About this time each month, regardless of what is happening in my life, I begin to wrestle with the same thoughts and emotions. It’s a time of melancholy because I know that the 8th is just around the corner and it just reminds me that another month had passed. And, with each passing month this journey through homelessness has been extended.
On the evening of 8 November 2005, we stepped foot into the homeless shelter and became part of San Luis Obispo’s homeless community. That was nearly 19 months ago.
At first I thought that it would be a matter of weeks – perhaps a month or month and a half at the most – and we’d be out of there and life would go back to normal. Things didn’t work out quite that way. In fact, it’s dragged out quite a bit longer than I expected it would – and I’m one year and 7 months older.
Since about this past mid-March however, things have begun to turn around. I can see some progress taking place in my life. While the progress isn’t as great or as fast as I would prefer it to be, it is progress nonetheless. And, in the end, that there is some forward momentum is what matters.
There have been a lot of personal struggles that I’ve had to endure – periods of self-recrimination, personal and social embarrassment, emotional confusions and even a bit of self-pity.
There have been good times and bad times. I’ve met good people and not so good people in both the homeless and non-homeless segments of this community. I’ve encountered acceptance and rejection.
Those non-homeless members of our community who are willing to reach out and help the homeless are the minority – and yet they are the ones who make everyday worth the struggle. Among the majority however, are those who view us homeless with indifference and scorn – although I’m not really sure why.
I know that there are homeless who are a pain in the "you-know-where" and homeless who are just out to get something for nothing. But the same could be said for members of the non-homeless. And if you look closely at the general make up of the homeless population you see that they come from all walks of life. Yet, even when you can definitively show that to those who are the most contemptuous of the homeless it doesn’t seem to make a difference in their view of the homeless.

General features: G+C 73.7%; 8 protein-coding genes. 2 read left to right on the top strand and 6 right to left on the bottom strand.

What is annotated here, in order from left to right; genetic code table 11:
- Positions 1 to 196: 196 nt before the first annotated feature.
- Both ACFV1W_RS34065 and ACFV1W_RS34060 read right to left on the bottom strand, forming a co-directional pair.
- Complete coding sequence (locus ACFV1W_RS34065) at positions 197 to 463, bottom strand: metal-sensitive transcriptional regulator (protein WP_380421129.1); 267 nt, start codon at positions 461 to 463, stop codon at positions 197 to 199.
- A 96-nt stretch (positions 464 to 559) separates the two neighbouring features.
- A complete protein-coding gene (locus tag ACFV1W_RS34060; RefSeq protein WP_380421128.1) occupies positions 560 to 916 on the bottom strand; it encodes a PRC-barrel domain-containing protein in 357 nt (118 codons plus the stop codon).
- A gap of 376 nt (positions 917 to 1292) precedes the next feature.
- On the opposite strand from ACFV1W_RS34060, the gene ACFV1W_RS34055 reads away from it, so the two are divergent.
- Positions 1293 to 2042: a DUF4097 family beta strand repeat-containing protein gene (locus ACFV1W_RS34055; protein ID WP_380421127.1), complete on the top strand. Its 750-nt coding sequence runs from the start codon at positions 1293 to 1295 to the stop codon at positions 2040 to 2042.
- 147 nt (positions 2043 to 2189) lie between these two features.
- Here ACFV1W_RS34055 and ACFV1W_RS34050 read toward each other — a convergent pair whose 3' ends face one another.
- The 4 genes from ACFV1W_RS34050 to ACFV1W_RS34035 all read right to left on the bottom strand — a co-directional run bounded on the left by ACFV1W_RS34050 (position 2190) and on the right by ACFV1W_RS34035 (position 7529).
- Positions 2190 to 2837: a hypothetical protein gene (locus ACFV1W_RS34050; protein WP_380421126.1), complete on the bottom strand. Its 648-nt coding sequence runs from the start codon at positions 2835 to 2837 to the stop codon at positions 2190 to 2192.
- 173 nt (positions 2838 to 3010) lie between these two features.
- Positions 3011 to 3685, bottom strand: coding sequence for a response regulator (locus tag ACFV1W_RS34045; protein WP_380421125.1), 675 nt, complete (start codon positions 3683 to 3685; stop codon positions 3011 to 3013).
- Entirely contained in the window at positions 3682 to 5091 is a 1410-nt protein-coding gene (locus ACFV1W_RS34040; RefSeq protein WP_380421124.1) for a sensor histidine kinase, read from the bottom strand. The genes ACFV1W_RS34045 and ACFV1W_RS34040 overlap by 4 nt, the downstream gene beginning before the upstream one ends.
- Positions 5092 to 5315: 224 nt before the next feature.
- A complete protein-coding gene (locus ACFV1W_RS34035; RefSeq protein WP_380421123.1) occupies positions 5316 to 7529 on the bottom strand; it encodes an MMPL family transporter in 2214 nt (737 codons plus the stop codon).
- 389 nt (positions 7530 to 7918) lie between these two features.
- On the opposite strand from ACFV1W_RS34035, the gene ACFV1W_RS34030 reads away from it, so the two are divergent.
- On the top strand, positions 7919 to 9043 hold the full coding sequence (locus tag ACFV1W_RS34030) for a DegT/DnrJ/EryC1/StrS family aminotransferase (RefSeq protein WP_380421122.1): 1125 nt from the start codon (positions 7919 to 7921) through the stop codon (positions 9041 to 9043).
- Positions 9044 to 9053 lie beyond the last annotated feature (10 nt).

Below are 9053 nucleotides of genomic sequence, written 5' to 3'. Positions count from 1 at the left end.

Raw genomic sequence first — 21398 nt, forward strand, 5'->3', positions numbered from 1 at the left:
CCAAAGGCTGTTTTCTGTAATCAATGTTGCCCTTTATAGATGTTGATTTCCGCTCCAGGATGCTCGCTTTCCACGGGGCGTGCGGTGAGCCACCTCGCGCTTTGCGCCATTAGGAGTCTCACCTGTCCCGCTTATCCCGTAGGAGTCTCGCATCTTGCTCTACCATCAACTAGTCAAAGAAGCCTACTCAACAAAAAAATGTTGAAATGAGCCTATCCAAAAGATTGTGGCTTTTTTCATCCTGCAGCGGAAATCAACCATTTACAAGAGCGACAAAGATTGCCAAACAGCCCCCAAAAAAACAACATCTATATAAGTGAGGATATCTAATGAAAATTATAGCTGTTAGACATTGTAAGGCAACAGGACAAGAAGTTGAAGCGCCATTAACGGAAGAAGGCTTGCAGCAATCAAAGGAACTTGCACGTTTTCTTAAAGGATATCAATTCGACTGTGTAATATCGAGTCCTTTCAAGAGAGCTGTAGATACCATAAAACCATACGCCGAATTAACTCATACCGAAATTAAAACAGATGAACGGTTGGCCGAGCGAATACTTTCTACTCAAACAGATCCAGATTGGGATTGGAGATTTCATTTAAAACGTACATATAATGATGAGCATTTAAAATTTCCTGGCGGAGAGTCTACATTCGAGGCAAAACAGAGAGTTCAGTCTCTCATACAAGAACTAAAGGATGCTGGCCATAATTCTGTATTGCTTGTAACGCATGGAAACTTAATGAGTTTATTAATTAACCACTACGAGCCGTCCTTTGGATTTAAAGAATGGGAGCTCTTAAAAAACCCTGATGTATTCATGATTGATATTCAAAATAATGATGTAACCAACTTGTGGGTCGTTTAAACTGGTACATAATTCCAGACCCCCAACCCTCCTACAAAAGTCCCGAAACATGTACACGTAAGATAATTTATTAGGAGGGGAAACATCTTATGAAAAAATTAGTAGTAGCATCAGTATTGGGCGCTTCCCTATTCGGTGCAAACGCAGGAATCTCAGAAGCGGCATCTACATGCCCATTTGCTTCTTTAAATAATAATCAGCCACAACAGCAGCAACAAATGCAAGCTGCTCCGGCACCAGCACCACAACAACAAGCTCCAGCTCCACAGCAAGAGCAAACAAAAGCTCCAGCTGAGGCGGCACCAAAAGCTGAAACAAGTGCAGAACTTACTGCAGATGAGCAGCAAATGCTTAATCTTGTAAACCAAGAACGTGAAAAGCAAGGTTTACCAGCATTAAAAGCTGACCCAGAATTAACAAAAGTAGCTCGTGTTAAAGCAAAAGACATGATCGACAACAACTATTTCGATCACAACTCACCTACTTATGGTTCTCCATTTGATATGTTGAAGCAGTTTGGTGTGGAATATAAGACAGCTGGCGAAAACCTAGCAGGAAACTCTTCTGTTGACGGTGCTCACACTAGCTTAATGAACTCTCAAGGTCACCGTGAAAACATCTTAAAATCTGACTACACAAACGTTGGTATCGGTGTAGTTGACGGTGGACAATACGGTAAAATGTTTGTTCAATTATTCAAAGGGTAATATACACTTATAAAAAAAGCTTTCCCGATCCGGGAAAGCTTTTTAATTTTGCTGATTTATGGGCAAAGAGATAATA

Perhaps it’s because homelessness has been a continuous problem, not only in our community, but through out the nation for so long that people have become jaded and anesthetized to homelessness in general. And, this in turn makes it difficult for the homeless to get the type of help they truly need.
Over the past three months I’ve had the good fortune to meet people who have been presented with homelessness from the perspective of the homeless and have begun to realize that homelessness can indeed happen to anyone. And those who have accepted this truth have become more tolerant of the homeless.
On the other hand I’ve also met quite a few people, who no matter what facts you show to them will continue to think of the homeless as unredeemable and a nuisance. For whatever reasons, they have allowed their hearts to become callous toward the homeless and nothing that anyone or anything can say or do will ever change their perceptions.
One thought that sadly occurs to me is that those who are disdainful and scornful of the homeless will always be the majority.